Killing the seeds of cancer: A new finding shows potential in destroying cancer stem cells
Scientists at The University of Toledo investigating improvements to a commonly used chemotherapy drug have discovered an entirely new class of cancer-killing agents that show promise in eradicating cancer stem cells.
Their findings could prove to be a breakthrough in not only treating tumors, but ensuring cancer doesn't return years later—giving peace of mind to patients that their illness is truly gone.
"Not all cancer cells are the same, even in the same tumor," said Dr. William Taylor, a professor in the Department of Biological Sciences in the UToledo College of Natural Sciences and Mathematics. "There is a lot of variability and some of the cells, like cancer stem cells, are much nastier. Everyone is trying to figure out how to kill them, and this may be one way to do it."
Taylor and Dr. L.M. Viranga Tillekeratne, a professor in the Department of Medicinal and Biological Chemistry in the UToledo College of Pharmacy and Pharmaceutical Sciences, reported their findings in a paper recently published in the journal Scientific Reports.
Cancer stem cells are an intriguing target for researchers because of their potential to re-seed tumors.
When doctors remove a tumor surgically or target it with chemotherapy drugs or radiation therapy, the cancer may appear to be gone. However, evidence suggests that a tiny subpopulation of adaptable cancer cells can remain and circulate through the body to seed new metastasis in far-off locations.
Those cancer stem cells, Taylor said, are similar to dandelions in a well-manicured lawn.
"You could chop the plant off, but it will drop a seed. You know the seeds are there, but they're hiding," he said. "You pull one weed out and another comes up right after it. Cancers can be like this as well."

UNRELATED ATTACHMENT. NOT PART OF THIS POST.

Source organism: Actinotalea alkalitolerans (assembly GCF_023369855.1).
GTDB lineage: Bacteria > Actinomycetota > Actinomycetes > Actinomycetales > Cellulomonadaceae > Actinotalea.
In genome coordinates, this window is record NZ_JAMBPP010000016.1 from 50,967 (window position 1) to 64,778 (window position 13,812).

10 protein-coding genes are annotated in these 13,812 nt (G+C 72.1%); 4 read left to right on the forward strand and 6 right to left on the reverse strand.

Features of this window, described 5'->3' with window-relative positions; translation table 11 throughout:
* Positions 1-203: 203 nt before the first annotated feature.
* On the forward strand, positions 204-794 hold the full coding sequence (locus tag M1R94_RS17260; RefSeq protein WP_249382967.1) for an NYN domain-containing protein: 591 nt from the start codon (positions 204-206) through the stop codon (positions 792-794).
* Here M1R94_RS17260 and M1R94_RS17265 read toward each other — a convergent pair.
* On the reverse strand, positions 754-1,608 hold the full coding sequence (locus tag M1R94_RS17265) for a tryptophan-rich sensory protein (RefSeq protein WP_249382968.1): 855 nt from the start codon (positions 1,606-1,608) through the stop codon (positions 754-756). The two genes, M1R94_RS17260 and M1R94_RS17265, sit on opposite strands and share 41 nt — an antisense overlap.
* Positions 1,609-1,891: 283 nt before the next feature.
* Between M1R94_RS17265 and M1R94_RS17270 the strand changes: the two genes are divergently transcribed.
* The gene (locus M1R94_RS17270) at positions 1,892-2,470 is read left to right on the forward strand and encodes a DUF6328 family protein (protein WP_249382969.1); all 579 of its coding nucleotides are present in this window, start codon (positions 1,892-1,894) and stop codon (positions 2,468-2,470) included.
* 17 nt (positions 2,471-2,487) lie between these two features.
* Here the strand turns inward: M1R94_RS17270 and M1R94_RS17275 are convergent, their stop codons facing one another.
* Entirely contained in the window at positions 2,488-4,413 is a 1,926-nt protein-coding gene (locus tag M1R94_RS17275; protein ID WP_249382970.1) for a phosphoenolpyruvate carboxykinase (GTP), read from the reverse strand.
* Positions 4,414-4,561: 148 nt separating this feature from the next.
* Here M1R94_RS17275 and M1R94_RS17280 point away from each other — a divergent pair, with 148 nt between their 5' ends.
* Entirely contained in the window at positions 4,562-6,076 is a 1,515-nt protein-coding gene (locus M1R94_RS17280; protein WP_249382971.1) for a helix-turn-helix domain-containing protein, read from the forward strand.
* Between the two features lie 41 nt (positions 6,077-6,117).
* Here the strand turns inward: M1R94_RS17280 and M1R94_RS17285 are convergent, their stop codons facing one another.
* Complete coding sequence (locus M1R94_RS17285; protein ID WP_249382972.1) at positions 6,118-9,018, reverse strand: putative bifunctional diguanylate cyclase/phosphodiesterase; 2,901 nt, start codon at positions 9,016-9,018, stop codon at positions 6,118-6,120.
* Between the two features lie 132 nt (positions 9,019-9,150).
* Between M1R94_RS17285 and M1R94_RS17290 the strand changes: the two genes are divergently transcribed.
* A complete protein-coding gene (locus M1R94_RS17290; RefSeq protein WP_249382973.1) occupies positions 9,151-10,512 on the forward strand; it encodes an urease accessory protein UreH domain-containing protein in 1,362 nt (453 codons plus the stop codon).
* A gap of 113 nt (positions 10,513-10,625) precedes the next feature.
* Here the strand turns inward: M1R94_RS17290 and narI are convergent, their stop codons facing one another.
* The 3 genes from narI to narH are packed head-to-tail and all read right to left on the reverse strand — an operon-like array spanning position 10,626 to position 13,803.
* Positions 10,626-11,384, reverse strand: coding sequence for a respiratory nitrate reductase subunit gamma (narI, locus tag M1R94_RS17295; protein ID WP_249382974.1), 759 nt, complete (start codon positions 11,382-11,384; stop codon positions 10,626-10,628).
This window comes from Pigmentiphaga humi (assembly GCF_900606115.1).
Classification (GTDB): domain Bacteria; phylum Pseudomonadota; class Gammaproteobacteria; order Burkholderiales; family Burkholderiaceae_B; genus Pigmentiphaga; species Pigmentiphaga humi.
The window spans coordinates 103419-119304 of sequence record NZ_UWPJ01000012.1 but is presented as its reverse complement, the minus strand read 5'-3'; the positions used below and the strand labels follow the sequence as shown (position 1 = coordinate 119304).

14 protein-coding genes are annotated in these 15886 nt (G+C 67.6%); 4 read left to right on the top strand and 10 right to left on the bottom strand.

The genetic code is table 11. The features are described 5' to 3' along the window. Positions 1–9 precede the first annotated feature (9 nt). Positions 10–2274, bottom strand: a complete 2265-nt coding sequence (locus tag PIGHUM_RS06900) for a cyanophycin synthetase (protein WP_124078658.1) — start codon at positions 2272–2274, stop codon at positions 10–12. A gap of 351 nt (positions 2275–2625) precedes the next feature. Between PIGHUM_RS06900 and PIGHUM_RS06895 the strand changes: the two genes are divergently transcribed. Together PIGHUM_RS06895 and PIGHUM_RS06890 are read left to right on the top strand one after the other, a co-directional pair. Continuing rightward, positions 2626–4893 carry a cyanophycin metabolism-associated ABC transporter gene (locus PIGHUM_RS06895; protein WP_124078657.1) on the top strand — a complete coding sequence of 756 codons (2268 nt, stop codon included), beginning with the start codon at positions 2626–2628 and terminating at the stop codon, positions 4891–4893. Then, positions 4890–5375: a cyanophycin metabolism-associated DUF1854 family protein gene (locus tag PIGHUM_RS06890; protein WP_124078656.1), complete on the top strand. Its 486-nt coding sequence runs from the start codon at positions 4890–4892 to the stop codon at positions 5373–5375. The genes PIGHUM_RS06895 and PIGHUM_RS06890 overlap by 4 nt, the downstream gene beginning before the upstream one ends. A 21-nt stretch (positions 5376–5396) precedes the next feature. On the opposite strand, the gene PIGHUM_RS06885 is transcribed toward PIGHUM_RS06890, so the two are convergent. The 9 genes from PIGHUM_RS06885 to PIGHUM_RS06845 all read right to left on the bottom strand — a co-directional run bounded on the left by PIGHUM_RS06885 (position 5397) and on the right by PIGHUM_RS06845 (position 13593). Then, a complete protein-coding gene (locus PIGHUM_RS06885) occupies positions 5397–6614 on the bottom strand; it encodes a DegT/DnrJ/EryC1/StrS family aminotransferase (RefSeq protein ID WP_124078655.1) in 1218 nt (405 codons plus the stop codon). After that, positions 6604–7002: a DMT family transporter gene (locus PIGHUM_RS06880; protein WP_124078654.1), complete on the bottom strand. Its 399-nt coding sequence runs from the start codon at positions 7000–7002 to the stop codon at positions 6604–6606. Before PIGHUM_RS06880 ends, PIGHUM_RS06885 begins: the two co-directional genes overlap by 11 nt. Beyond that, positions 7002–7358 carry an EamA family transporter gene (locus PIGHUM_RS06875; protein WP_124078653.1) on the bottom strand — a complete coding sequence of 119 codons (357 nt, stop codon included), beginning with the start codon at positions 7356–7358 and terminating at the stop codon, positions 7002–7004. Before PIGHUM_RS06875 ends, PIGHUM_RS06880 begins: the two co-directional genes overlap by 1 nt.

The small molecule they have isolated appears to lock on to those stem cells and kill them by blocking their absorption of an amino acid called cystine.
UToledo was awarded a patent for the discovery late last year.
For Tillekeratne and Taylor, uncovering a new class of therapeutic molecules could prove to be an even larger contribution to cancer research than the project they initially envisioned.
"At present, there are no drugs that can kill cancer stem cells, but people are looking for them," Tillekeratne said. "A lot of drugs are discovered by serendipity. Sometimes in research if you get unexpected results, you welcome that because it opens up a new line of research. This also shows the beauty of collaboration. I wouldn't have been able to do this on my own, and [Taylor] wouldn't have been able to do it on his own."
Tillekeratne has received a three-year, $449,000 grant from the National Institutes of Health National Cancer Institute to continue testing the effectiveness of the newly identified therapy.
However, the researchers have found their agents show stand-alone promise in treating sarcomas and a subtype of breast cancer known as claudin-low breast cancer, which represents up to 14 percent of all breast cancers and can be particularly difficult to treat.